According to his disciples, Nityananda was found as an abandoned infant and when a young adult became a wandering yogi in the Himalayas and other places. In 1920, he settled in southern India and gained a reputation for creating miracles and wonderful cures. He began an ashram near Kanhangad in Kerala which is now a pilgrimage centre though he had moved to Ganeshpuri by the mid-1930s. He lived the usual divine Indian guru lifestyle, sitting around with his eyes closed and a beatific smile on his face, apparently doing nothing, being fanned, clothed and fed by his disciples, having his feet massaged, getting fat and performing all sorts of miracles and giving spiritual teachings without actually performing any actions and saying very little but very meaningfully. A thriving town developed around him with finances supplied by the pilgrimage trade. He became unable to eat and unable to sit and died at 10.42 A.M on 8th August 1961. He is most famous in the West for being the guru of Swami Muktananda.
Osho Speaking About Nityananda Maharaj:
One of the great Hindu monks, Nityananda, the master of Swami Muktananda - Muktananda was very well known in America. Nityananda had only one unique quality: his belly. I don't think in the whole history of man anybody had such a big belly! When he lies down you can see a strange shape.
When I saw him I told him, "You don't have a belly, your belly has a head and legs, because that is your major part!" But he is worshipped, he is thought to be enlightened. And his belly is proof enough. And now this man cannot be celibate: he is eating so much that he will create sexual energy. What is he going to do with that energy? Anything that he will do will be a perversion; and the easiest way is always homosexuality, because if he is found with a woman, all his respectability and great sainthood will disappear. He has to be with a man, and then nobody suspects.
Swami Rama (1925 - 1996) - arrived in West 1970
Swami Rama, born Brij Keshore Kumar, spiritual director and founder of the Himalayan Institute in Honesdale, Pennsylvania claims a lineage. "It links itself to an unbroken lineage of sages even beyond Shankara. Our Himalayan tradition, though a tradition of Shankara, is purely ascetic, and is practiced in the Himalayan caves rather than being related to institutions in the plains of India." He calls the tradition Bharati ("he who is the lover of knowledge") and says it is one of the 10 original swami orders of Shankaracharya and is one of the four purest lines.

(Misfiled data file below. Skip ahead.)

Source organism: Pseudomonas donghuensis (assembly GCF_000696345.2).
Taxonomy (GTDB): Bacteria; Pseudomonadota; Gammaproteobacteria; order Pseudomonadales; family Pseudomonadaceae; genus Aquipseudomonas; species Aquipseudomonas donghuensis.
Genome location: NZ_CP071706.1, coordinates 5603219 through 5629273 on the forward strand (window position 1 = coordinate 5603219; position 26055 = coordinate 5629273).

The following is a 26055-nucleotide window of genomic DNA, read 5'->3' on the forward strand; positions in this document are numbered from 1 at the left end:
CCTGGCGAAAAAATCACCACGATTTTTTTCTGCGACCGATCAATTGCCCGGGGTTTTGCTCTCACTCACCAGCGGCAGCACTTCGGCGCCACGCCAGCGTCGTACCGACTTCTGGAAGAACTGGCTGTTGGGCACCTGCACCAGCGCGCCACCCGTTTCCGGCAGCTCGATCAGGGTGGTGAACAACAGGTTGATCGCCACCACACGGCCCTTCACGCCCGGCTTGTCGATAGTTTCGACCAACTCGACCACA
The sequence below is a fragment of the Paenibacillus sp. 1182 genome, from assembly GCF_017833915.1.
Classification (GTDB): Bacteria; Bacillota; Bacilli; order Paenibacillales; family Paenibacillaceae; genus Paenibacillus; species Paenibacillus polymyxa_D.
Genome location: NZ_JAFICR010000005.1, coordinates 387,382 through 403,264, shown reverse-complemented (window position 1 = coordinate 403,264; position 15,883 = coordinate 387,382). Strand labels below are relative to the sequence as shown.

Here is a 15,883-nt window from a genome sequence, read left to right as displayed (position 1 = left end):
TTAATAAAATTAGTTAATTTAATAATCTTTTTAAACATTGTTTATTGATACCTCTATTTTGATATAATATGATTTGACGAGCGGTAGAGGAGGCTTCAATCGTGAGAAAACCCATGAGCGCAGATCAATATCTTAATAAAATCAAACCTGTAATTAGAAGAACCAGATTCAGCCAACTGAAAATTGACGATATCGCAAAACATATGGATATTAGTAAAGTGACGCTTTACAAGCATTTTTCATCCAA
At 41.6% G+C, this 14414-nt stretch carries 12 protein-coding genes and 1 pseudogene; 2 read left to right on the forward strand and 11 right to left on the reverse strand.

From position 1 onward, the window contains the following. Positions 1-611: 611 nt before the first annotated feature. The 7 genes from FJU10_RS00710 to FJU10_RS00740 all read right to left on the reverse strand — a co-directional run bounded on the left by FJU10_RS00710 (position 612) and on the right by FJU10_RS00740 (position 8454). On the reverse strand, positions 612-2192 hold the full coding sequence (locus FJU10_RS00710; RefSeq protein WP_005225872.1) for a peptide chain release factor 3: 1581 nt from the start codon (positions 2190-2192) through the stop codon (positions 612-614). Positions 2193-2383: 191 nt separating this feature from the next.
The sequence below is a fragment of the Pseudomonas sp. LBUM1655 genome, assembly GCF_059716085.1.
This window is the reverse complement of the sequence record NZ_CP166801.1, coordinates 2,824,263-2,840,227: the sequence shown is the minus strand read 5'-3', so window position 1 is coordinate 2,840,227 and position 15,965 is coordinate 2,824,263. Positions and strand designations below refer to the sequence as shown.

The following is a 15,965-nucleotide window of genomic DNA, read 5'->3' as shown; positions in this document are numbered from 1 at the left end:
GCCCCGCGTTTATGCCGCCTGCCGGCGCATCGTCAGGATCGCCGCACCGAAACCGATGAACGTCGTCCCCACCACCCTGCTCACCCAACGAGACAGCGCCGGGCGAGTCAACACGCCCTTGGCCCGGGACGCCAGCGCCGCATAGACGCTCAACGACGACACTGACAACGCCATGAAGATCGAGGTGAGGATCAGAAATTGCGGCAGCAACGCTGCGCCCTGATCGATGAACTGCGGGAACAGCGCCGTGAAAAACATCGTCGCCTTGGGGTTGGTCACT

His background is controversial and at least some of it is spurious. He claims he was born into a learned, wealthy Brahmin family, was orphaned at an early age and raised and instructed in the Himalayas by his Bengali teacher and surrogate father, Sri Madhavananda Bharati. In 1949, he was appointed Shankaracharya of Karvirpitham in South India, an ancient high religious office at age 24. In 1952 he renounced this position, and, after an 11-month solitary meditation retreat in a tiny Himalayan cave, Swami Rama headed west. He claimed to have graduated from a homeopathic medical school in India, and studied psychology and philosophy at Hamburg University, the University of Utrecht and Oxford University.
Drs. Elmer and Alyce Green had already demonstrated that ordinary people could learn to voluntarily control physiologic functions through bio-feedback such as brainwaves, muscle tension, heart rate, blood pressure, and temperature and blood flow in the skin. During a series of biofeedback experiments in 1970 and 1971 at the Menninger Foundation, Swami Rama could produce the same effects and that he voluntarily stopped his heart from pumping blood for 17 seconds. These claims are suspect however as they also claimed he telekinetically moved a knitting needle ie moved it from a distance with nothing but thinking. If true this would be a world changing event forcing a total paradigm change in scientific thought but no other confirmed tests have ever been made.